These Lemon, olive and walnut muffins are so good. The lemon is tangy, the olives salty and the walnuts give their taste and a different texture. They are easy to make and quick, the longest job is taking the thyme leaves off the stalks.
These Lemon, olive and walnut muffins are in effect a yeastless or yeastfree bread, similar to soda bread, but much lighter. When you make bread with yeast, the yeast grows in the bread dough and gives off carbon dioxide. This gas is trapped in the dough and expands with heat, during the cooking process. “The heat then sets the structure of the batter (or dough) and the carbon dioxide is replaced by air” Leith Techniques Bible 2015:139.
These muffins are in effect a yeastless or yeastfree bread, similar to soda bread, but much lighter. When you make bread with yeast, the yeast grows in the bread dough and gives off carbon dioxide. This gas is trapped in the dough and expands with heat, during the cooking process. “The heat then sets the structure of the batter (or dough) and the carbon dioxide is replaced by air” Leith Techniques Bible 2015:139.
Yeast needs warmth, moisture and food to grow and produce carbon dioxide. Baking powder and bicarbonate of soda will also produce carbon dioxide creating a similar structure in the batter or dough, but they are less fussy about the conditions they need to start work. In this recipe they do the job of yeast. Baking powder starts working just by mixing it with a liquid, bicarbonate of soda needs an acid, in this case lemon juice, to start producing carbon dioxide. They start working immediately and that’s why the flour and raising agents are mixed in right at the last moment, so that the baking powder and/or bicarbonate of soda working in the oven, not sat in the mixing bowl on the side. If you have found this information useful, you can find similar information in Leith Techniques Bible 2015.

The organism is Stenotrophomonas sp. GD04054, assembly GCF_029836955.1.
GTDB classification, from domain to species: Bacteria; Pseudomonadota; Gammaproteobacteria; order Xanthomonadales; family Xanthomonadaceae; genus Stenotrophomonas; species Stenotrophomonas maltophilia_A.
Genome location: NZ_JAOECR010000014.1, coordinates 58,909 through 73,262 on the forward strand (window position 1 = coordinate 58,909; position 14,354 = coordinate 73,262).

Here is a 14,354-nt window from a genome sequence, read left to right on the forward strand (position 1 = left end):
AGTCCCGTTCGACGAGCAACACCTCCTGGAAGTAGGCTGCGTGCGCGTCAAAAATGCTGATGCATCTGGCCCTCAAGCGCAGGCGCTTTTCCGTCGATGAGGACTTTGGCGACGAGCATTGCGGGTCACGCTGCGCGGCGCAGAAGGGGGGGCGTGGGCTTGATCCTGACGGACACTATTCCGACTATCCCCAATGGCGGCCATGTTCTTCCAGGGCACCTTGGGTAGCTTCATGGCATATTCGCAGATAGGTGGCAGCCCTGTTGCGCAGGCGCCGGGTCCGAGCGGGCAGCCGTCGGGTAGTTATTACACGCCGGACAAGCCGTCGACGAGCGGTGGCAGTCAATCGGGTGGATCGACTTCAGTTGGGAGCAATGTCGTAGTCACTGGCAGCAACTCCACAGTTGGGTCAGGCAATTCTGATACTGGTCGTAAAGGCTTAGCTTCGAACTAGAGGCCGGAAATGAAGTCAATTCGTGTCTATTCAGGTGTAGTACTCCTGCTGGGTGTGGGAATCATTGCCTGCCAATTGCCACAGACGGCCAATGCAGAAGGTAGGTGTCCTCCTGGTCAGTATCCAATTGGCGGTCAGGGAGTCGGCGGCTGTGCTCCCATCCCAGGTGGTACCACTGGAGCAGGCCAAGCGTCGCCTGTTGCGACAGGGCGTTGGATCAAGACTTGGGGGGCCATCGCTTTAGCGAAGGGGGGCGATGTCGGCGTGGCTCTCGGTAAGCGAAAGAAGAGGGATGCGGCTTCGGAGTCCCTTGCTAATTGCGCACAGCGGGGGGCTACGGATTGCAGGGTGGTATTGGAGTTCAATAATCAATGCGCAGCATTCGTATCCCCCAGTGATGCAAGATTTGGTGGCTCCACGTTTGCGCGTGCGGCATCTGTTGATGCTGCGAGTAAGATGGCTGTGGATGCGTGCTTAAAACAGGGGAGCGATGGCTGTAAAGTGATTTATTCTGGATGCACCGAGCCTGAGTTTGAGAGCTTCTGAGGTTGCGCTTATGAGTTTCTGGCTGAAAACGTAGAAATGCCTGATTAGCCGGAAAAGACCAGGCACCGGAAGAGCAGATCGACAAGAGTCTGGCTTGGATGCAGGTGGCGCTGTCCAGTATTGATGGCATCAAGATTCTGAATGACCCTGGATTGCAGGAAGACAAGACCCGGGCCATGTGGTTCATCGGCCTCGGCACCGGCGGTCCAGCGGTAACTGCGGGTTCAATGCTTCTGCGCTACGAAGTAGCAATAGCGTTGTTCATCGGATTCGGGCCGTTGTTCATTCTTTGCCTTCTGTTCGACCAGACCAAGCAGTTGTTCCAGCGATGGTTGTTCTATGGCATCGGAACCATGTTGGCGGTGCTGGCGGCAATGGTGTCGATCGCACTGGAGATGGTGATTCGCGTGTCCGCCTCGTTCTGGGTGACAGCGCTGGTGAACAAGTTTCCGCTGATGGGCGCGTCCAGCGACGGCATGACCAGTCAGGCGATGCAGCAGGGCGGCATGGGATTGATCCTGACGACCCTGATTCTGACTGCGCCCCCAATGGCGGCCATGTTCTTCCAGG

Lemon, olive and walnut muffins
These muffins are best eaten about 30 minutes after they have been cooked. They will keep well in an air tight container for a few days, but they are even better if you are able to heat them a little. Pop them in a preheated oven at 180°C/160°C/350°F/Gas mark 4 for 8 minutes to warm them up.
- Prep Time: 20 minutes
- Cook Time: 25 minutes
- Total Time: 45 minutes
- Yield: 12 muffin
- 100g/3½oz mature cheddar
- 100g/3½oz olives
- 100g/3½oz walnuts
- 85ml/3 fl oz lemon juice – juice from one large lemon
- Rind from two lemons
- 1 tbsp milk
- 100ml/3½ fl oz olive oil
- ¼ tsp salt
- freshly ground pepper
- 1 tbsp fresh thyme leaves
- 2 eggs
- 250g/9oz plain flour
- 2 tsp baking powder
- ½ tsp bicarbonate of soda
- Preheat the oven to 190°C/170°C fan/375°F/Gas mark 5.
- Line a muffin tin with 12 paper cases.
- Cut the cheddar into small cubes and place in a large bowl.
- Half the olives. Roughly chop or break up the walnuts with your hands and add the olives and walnuts to the cheese.
- Add the lemon juice and rind, milk, oil, salt, pepper and thyme to the cheese and stir well to combine.
- Break the eggs into another bowl and whisk well, stir into the cheese mixture.
- In a third bowl mix the flour, baking powder and bicarbonate of soda together. Sift this mixture on top of the cheese mixture. Using a metal spoon with as few stirs as possible, combine the flour with the rest of the mixture.
- Spoon the mixture into the paper cases and put into the preheated oven for 25 minutes.
- The muffins are done when they are lightly golden and a skewer comes out clean.
- Let cool in the tin for five minutes and then transfer to a cooling rack.
- Carbohydrates: 16g